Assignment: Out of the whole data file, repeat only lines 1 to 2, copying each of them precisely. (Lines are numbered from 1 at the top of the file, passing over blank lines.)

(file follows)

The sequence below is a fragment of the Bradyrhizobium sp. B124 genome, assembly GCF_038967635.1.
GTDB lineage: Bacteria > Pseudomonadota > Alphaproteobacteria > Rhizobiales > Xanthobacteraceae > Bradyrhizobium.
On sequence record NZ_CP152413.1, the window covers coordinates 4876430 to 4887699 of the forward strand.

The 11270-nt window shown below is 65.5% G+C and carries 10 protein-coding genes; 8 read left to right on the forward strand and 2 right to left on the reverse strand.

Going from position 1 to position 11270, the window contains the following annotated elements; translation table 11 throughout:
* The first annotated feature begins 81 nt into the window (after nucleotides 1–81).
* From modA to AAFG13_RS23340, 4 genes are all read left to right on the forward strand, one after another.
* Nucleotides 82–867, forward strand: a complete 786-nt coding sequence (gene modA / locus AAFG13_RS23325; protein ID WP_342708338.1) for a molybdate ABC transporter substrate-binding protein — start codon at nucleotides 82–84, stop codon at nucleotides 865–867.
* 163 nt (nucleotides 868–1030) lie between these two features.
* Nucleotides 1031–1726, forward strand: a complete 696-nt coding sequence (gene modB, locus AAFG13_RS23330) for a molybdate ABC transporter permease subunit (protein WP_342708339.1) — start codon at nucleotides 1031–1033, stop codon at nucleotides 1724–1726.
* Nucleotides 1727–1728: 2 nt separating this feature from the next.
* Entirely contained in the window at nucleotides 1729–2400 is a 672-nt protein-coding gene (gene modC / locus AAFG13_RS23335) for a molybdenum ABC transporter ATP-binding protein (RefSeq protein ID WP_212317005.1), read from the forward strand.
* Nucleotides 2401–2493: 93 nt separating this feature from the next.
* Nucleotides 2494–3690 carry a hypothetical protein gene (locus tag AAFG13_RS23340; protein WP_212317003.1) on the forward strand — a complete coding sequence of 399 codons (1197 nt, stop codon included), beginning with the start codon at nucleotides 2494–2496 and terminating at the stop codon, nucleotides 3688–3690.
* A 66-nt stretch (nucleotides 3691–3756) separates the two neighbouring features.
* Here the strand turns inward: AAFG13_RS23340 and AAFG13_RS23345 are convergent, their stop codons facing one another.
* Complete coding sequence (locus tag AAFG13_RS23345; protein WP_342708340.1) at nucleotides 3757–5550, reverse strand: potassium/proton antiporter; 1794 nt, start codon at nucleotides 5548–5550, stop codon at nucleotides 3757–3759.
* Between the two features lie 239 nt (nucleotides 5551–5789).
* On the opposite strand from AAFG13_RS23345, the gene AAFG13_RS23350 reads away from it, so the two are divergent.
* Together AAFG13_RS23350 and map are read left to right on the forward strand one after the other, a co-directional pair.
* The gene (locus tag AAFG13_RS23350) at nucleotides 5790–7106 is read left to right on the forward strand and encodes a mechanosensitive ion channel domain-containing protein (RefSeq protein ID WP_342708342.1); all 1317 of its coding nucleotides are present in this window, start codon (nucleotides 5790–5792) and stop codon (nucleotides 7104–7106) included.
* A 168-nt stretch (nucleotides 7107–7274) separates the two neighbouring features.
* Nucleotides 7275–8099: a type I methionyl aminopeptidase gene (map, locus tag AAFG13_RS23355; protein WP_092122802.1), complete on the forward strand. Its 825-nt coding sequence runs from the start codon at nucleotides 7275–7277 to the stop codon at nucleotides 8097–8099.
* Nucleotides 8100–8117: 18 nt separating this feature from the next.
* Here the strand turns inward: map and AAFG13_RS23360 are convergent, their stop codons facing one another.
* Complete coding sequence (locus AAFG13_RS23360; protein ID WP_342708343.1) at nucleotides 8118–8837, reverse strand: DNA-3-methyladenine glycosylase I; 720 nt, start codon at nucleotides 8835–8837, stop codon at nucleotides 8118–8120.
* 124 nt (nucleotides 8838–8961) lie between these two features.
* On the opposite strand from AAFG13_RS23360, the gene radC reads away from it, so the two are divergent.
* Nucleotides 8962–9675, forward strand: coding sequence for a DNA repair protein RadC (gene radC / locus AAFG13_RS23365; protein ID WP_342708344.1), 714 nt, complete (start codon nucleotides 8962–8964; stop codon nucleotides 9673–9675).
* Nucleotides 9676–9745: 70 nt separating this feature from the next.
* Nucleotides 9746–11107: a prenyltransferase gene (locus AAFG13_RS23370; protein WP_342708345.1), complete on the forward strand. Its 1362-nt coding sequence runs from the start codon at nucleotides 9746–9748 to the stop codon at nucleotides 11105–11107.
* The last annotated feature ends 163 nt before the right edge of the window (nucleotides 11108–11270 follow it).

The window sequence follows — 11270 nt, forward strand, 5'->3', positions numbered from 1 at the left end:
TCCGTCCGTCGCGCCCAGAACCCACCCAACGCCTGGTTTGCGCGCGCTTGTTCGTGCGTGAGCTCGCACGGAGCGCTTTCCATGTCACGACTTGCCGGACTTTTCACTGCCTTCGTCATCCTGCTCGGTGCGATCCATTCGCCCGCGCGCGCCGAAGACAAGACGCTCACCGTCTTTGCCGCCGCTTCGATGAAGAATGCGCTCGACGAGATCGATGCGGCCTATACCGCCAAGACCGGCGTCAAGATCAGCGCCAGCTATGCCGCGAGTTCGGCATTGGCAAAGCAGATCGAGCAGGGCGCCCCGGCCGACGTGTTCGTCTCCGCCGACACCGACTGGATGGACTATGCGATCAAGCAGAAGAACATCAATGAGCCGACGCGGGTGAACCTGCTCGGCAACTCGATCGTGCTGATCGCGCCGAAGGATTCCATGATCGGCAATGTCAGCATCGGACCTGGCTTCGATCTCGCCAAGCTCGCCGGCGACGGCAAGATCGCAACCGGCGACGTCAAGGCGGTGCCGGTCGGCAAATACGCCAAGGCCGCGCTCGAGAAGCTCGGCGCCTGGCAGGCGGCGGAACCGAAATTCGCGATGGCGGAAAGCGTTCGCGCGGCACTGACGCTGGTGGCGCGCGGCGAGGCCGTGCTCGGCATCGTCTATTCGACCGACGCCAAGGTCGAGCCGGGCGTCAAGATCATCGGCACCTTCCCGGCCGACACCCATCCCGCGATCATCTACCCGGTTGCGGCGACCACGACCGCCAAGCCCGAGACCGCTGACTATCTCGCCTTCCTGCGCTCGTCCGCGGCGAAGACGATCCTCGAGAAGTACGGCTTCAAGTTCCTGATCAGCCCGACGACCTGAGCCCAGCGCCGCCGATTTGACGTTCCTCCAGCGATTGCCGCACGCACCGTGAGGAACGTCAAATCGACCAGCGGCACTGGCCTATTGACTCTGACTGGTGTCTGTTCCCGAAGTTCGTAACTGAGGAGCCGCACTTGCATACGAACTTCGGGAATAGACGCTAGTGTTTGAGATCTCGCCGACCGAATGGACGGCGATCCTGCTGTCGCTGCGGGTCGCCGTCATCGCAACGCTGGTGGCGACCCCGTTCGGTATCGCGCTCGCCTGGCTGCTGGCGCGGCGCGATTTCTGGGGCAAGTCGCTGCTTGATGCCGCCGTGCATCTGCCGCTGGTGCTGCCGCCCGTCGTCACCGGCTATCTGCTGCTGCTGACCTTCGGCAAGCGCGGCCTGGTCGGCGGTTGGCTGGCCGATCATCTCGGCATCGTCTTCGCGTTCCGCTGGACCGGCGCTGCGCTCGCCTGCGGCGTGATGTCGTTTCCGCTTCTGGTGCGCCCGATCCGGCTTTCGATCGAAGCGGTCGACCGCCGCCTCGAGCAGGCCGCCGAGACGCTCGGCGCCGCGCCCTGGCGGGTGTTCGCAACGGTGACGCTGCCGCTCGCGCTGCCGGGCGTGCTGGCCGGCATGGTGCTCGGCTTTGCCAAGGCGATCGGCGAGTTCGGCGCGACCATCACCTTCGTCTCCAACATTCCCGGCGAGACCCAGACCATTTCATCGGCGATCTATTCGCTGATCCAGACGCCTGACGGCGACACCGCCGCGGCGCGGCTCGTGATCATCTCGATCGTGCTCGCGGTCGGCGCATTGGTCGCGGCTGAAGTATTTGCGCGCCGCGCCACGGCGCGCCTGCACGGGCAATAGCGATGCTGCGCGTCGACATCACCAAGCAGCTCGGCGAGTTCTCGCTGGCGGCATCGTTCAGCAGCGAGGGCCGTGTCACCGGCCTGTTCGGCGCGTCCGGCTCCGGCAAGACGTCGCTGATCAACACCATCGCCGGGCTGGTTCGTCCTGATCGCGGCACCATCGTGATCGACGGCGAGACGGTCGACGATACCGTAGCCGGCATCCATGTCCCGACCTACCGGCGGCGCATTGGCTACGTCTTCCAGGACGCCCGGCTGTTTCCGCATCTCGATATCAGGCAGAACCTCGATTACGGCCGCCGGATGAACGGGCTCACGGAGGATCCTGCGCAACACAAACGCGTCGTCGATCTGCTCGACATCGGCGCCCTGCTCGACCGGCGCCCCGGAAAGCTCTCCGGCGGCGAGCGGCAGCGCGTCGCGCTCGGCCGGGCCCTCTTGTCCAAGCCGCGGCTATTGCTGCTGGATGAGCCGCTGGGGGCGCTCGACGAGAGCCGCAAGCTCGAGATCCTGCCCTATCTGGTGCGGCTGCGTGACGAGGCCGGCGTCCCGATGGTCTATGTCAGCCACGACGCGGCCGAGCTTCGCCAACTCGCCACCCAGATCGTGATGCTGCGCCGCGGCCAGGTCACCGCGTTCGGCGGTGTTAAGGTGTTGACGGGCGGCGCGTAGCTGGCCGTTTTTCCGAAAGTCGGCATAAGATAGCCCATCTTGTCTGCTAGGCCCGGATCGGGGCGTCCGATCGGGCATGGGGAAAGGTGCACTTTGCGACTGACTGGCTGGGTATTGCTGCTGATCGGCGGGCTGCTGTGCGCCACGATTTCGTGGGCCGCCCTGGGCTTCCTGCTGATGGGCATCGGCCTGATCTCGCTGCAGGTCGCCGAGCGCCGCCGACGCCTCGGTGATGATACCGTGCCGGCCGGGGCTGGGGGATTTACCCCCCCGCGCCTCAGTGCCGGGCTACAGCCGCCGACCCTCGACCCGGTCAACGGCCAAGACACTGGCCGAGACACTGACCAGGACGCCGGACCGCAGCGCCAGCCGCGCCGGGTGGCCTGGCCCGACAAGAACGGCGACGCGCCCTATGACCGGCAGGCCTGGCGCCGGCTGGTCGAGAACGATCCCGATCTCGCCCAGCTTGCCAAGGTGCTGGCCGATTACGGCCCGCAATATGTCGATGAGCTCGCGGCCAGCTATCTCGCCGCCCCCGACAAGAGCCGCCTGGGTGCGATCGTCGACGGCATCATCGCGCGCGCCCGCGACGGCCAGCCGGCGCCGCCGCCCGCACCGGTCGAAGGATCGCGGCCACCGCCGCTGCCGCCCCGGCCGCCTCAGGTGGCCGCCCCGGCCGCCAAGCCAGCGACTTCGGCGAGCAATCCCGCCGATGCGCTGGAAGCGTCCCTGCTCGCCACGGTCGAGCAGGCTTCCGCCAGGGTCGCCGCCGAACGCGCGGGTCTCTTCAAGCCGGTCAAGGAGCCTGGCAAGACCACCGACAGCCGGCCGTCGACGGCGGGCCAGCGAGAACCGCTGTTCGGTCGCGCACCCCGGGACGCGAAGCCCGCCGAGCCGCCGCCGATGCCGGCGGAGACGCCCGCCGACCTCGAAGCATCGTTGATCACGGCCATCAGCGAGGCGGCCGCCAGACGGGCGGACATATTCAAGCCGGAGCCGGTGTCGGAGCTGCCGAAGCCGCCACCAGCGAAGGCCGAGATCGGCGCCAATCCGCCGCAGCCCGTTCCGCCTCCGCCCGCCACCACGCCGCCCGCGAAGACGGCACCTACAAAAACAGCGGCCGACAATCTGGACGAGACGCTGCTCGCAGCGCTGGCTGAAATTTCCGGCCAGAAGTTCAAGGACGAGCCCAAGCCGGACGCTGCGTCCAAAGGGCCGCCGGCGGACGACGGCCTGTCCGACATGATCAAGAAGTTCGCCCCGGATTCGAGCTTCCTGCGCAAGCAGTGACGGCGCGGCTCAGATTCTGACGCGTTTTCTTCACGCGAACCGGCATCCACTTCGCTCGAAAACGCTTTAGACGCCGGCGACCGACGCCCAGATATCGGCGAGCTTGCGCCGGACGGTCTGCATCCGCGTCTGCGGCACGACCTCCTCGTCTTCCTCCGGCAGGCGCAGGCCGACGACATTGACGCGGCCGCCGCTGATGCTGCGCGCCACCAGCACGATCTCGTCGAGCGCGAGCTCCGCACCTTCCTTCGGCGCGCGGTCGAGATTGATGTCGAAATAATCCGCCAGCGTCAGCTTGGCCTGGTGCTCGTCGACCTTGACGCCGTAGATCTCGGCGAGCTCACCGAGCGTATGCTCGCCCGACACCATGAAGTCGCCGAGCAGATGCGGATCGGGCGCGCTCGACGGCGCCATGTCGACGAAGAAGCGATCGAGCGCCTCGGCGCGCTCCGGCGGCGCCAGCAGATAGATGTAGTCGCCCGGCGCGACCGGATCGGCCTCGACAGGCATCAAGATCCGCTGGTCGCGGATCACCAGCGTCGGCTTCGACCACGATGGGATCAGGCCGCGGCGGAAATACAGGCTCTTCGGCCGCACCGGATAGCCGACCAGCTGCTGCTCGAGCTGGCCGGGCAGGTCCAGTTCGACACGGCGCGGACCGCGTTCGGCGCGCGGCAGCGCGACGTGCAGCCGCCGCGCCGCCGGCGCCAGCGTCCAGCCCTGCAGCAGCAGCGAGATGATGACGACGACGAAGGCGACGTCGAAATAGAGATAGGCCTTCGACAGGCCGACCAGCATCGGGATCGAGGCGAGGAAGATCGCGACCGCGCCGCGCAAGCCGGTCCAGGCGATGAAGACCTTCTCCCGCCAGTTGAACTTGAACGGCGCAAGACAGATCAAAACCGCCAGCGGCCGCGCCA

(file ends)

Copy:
The sequence below is a fragment of the Bradyrhizobium sp. B124 genome, assembly GCF_038967635.1.
GTDB lineage: Bacteria > Pseudomonadota > Alphaproteobacteria > Rhizobiales > Xanthobacteraceae > Bradyrhizobium.